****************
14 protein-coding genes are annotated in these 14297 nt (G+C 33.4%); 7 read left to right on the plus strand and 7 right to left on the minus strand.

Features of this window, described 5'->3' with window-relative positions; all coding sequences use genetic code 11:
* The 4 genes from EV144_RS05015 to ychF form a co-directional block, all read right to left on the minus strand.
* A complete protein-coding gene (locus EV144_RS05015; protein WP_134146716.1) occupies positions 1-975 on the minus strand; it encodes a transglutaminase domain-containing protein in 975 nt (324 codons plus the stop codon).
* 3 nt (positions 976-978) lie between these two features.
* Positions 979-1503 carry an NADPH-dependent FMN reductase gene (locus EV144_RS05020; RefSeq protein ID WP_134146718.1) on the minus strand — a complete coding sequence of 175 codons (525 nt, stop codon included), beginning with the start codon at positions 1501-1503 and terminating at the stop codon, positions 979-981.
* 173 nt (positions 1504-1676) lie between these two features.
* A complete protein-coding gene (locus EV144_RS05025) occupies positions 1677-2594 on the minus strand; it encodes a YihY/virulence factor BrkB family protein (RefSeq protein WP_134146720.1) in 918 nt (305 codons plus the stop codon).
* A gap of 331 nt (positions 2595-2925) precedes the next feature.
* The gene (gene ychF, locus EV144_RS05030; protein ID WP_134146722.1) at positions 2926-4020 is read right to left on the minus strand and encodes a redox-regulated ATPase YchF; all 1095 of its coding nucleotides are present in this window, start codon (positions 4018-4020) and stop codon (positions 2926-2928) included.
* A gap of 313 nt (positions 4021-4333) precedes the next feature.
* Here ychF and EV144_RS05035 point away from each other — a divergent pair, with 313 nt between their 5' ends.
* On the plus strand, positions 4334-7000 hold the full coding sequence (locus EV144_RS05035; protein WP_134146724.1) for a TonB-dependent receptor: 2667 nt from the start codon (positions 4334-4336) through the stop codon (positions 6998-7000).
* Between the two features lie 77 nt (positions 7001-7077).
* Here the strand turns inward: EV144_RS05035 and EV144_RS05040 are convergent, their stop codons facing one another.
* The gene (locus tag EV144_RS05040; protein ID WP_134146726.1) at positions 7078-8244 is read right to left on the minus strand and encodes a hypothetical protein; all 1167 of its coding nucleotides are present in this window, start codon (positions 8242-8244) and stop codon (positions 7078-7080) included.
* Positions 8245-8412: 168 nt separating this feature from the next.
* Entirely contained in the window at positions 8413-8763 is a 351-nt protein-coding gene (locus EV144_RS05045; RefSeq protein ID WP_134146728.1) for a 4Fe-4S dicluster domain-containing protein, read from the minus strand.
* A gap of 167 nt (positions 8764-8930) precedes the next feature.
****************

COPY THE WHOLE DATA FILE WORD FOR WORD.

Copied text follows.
14 protein-coding genes are annotated in these 14297 nt (G+C 33.4%); 7 read left to right on the plus strand and 7 right to left on the minus strand.

Features of this window, described 5'->3' with window-relative positions; all coding sequences use genetic code 11:
* The 4 genes from EV144_RS05015 to ychF form a co-directional block, all read right to left on the minus strand.
* A complete protein-coding gene (locus EV144_RS05015; protein WP_134146716.1) occupies positions 1-975 on the minus strand; it encodes a transglutaminase domain-containing protein in 975 nt (324 codons plus the stop codon).
* 3 nt (positions 976-978) lie between these two features.
* Positions 979-1503 carry an NADPH-dependent FMN reductase gene (locus EV144_RS05020; RefSeq protein ID WP_134146718.1) on the minus strand — a complete coding sequence of 175 codons (525 nt, stop codon included), beginning with the start codon at positions 1501-1503 and terminating at the stop codon, positions 979-981.
* 173 nt (positions 1504-1676) lie between these two features.
* A complete protein-coding gene (locus EV144_RS05025) occupies positions 1677-2594 on the minus strand; it encodes a YihY/virulence factor BrkB family protein (RefSeq protein WP_134146720.1) in 918 nt (305 codons plus the stop codon).
* A gap of 331 nt (positions 2595-2925) precedes the next feature.
* The gene (gene ychF, locus EV144_RS05030; protein ID WP_134146722.1) at positions 2926-4020 is read right to left on the minus strand and encodes a redox-regulated ATPase YchF; all 1095 of its coding nucleotides are present in this window, start codon (positions 4018-4020) and stop codon (positions 2926-2928) included.
* A gap of 313 nt (positions 4021-4333) precedes the next feature.
* Here ychF and EV144_RS05035 point away from each other — a divergent pair, with 313 nt between their 5' ends.
* On the plus strand, positions 4334-7000 hold the full coding sequence (locus EV144_RS05035; protein WP_134146724.1) for a TonB-dependent receptor: 2667 nt from the start codon (positions 4334-4336) through the stop codon (positions 6998-7000).
* Between the two features lie 77 nt (positions 7001-7077).
* Here the strand turns inward: EV144_RS05035 and EV144_RS05040 are convergent, their stop codons facing one another.
* The gene (locus tag EV144_RS05040; protein ID WP_134146726.1) at positions 7078-8244 is read right to left on the minus strand and encodes a hypothetical protein; all 1167 of its coding nucleotides are present in this window, start codon (positions 8242-8244) and stop codon (positions 7078-7080) included.
* Positions 8245-8412: 168 nt separating this feature from the next.
* Entirely contained in the window at positions 8413-8763 is a 351-nt protein-coding gene (locus EV144_RS05045; RefSeq protein ID WP_134146728.1) for a 4Fe-4S dicluster domain-containing protein, read from the minus strand.
* A gap of 167 nt (positions 8764-8930) precedes the next feature.